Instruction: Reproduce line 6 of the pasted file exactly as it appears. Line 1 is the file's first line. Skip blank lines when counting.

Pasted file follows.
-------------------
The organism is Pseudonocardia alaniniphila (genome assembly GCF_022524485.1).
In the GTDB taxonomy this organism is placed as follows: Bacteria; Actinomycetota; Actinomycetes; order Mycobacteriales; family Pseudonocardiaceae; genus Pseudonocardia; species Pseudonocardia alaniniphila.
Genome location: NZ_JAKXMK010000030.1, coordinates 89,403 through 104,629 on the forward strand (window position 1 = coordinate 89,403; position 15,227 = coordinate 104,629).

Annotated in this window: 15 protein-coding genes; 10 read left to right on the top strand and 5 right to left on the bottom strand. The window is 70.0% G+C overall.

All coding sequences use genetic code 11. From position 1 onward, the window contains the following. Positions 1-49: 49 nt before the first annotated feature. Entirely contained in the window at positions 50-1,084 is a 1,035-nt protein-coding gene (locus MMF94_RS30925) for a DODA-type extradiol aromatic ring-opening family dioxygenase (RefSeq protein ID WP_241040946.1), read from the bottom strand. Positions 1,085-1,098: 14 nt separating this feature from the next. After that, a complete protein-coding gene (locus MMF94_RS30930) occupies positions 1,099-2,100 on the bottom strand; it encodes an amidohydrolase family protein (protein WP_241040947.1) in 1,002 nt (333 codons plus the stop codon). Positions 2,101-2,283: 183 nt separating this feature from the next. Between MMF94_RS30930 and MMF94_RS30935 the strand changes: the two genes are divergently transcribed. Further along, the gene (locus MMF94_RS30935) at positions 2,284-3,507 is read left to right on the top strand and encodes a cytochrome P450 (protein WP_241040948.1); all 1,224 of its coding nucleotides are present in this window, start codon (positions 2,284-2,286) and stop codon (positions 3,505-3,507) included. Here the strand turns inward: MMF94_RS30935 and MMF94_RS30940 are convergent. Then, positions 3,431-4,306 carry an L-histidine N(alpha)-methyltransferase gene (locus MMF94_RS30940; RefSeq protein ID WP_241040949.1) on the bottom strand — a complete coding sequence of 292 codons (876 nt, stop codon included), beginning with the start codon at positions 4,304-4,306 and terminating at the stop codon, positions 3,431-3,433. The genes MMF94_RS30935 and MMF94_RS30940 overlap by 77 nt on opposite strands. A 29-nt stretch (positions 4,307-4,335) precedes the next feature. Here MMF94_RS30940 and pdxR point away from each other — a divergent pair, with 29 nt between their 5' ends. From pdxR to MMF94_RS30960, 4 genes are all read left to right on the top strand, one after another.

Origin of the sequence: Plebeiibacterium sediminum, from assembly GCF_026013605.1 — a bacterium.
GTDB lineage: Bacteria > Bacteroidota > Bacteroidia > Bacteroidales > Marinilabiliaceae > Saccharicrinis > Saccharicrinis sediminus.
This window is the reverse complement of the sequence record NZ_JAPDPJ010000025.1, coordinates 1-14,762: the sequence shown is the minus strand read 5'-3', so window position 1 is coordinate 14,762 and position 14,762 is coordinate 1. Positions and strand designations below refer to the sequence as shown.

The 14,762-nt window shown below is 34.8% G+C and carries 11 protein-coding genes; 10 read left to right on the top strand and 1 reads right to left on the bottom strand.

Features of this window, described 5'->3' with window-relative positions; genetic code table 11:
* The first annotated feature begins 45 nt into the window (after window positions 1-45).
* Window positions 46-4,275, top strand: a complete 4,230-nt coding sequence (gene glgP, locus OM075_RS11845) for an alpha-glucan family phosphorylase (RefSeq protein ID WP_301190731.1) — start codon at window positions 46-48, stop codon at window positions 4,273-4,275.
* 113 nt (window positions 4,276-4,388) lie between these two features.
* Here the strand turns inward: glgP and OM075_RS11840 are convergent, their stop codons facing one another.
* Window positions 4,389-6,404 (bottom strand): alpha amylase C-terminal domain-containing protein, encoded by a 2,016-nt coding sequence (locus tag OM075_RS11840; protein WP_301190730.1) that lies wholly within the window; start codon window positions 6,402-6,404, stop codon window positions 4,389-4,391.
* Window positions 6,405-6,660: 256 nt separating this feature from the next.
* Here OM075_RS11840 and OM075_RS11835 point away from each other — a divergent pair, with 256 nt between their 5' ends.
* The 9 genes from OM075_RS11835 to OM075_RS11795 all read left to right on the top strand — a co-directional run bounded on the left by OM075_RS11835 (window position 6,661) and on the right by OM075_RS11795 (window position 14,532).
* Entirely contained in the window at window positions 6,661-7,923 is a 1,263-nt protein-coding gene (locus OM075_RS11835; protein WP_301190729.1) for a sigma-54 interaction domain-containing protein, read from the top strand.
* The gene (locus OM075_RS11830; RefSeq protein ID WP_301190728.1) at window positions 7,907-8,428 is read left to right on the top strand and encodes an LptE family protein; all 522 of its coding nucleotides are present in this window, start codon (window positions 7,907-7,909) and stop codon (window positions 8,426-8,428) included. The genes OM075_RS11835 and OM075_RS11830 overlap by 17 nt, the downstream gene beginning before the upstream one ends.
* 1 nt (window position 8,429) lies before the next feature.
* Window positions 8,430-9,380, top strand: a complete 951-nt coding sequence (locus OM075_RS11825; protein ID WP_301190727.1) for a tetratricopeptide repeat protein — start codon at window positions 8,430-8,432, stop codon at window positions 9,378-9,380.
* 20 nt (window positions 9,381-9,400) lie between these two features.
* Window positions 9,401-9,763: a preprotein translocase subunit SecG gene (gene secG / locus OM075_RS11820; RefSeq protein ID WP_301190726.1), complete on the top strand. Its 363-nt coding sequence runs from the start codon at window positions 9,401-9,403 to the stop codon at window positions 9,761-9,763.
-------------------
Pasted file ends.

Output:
Origin of the sequence: Plebeiibacterium sediminum, from assembly GCF_026013605.1 — a bacterium.